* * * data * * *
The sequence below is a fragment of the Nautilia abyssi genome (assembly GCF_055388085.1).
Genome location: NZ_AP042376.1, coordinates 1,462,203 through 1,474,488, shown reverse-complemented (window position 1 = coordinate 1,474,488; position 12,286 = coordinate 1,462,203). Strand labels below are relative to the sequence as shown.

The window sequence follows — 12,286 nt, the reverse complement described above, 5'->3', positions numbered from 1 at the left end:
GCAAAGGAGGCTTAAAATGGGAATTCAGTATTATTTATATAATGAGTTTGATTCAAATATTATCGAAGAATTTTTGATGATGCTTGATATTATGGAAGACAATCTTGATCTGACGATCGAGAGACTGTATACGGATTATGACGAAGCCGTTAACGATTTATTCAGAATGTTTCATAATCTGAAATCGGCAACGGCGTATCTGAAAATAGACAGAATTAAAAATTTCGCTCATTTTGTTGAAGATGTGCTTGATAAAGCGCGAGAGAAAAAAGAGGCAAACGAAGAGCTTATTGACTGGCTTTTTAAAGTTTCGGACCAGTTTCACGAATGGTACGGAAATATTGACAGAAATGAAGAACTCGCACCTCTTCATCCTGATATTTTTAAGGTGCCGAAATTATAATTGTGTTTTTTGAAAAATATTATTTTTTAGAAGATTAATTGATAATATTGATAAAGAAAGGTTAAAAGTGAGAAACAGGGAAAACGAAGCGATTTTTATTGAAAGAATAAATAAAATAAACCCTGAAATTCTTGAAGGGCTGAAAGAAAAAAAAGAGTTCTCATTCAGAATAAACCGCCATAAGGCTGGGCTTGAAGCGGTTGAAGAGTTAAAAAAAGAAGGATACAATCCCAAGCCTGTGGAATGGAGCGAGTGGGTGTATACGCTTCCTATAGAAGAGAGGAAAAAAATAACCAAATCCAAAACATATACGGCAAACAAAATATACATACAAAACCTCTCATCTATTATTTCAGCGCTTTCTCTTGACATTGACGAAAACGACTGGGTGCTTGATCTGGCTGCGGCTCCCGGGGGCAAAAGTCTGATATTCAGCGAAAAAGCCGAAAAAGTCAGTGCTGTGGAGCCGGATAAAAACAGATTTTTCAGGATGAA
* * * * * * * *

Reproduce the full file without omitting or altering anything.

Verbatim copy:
The sequence below is a fragment of the Nautilia abyssi genome (assembly GCF_055388085.1).
Genome location: NZ_AP042376.1, coordinates 1,462,203 through 1,474,488, shown reverse-complemented (window position 1 = coordinate 1,474,488; position 12,286 = coordinate 1,462,203). Strand labels below are relative to the sequence as shown.

The window sequence follows — 12,286 nt, the reverse complement described above, 5'->3', positions numbered from 1 at the left end:
GCAAAGGAGGCTTAAAATGGGAATTCAGTATTATTTATATAATGAGTTTGATTCAAATATTATCGAAGAATTTTTGATGATGCTTGATATTATGGAAGACAATCTTGATCTGACGATCGAGAGACTGTATACGGATTATGACGAAGCCGTTAACGATTTATTCAGAATGTTTCATAATCTGAAATCGGCAACGGCGTATCTGAAAATAGACAGAATTAAAAATTTCGCTCATTTTGTTGAAGATGTGCTTGATAAAGCGCGAGAGAAAAAAGAGGCAAACGAAGAGCTTATTGACTGGCTTTTTAAAGTTTCGGACCAGTTTCACGAATGGTACGGAAATATTGACAGAAATGAAGAACTCGCACCTCTTCATCCTGATATTTTTAAGGTGCCGAAATTATAATTGTGTTTTTTGAAAAATATTATTTTTTAGAAGATTAATTGATAATATTGATAAAGAAAGGTTAAAAGTGAGAAACAGGGAAAACGAAGCGATTTTTATTGAAAGAATAAATAAAATAAACCCTGAAATTCTTGAAGGGCTGAAAGAAAAAAAAGAGTTCTCATTCAGAATAAACCGCCATAAGGCTGGGCTTGAAGCGGTTGAAGAGTTAAAAAAAGAAGGATACAATCCCAAGCCTGTGGAATGGAGCGAGTGGGTGTATACGCTTCCTATAGAAGAGAGGAAAAAAATAACCAAATCCAAAACATATACGGCAAACAAAATATACATACAAAACCTCTCATCTATTATTTCAGCGCTTTCTCTTGACATTGACGAAAACGACTGGGTGCTTGATCTGGCTGCGGCTCCCGGGGGCAAAAGTCTGATATTCAGCGAAAAAGCCGAAAAAGTCAGTGCTGTGGAGCCGGATAAAAACAGATTTTTCAGGATGAA